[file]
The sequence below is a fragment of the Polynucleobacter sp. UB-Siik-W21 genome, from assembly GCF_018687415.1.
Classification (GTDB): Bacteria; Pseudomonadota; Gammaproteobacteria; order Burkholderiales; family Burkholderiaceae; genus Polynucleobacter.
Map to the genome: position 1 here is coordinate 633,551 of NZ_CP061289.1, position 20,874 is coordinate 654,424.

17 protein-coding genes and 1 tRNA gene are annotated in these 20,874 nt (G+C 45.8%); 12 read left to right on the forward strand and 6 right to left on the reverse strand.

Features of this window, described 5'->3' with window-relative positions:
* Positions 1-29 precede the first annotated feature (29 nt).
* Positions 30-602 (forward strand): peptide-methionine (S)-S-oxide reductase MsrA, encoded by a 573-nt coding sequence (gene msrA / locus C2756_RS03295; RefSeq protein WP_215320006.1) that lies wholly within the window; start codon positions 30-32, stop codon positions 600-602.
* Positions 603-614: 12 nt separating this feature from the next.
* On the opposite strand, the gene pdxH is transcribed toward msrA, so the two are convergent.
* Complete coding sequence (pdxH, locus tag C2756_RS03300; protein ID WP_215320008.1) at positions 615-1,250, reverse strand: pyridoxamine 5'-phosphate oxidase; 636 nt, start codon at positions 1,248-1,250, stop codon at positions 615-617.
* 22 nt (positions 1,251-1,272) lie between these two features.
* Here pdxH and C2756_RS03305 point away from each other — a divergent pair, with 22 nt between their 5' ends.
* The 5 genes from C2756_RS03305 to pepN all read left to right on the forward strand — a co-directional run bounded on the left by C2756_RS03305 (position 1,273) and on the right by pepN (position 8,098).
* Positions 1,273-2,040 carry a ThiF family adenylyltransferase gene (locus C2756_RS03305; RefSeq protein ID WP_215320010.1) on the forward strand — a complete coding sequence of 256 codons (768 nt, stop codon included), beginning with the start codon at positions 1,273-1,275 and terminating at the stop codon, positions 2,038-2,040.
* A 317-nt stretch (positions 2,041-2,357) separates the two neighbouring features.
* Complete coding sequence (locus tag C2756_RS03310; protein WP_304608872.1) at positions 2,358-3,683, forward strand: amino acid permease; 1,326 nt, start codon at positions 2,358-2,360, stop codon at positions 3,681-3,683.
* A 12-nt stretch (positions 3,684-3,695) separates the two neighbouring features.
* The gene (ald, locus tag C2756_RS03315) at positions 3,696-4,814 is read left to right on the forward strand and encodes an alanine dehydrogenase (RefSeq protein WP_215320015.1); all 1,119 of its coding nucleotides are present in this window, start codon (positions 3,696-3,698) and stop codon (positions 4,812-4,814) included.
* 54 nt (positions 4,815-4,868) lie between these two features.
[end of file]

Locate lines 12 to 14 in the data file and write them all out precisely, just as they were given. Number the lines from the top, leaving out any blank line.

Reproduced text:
* Here pdxH and C2756_RS03305 point away from each other — a divergent pair, with 22 nt between their 5' ends.
* The 5 genes from C2756_RS03305 to pepN all read left to right on the forward strand — a co-directional run bounded on the left by C2756_RS03305 (position 1,273) and on the right by pepN (position 8,098).
* Positions 1,273-2,040 carry a ThiF family adenylyltransferase gene (locus C2756_RS03305; RefSeq protein ID WP_215320010.1) on the forward strand — a complete coding sequence of 256 codons (768 nt, stop codon included), beginning with the start codon at positions 1,273-1,275 and terminating at the stop codon, positions 2,038-2,040.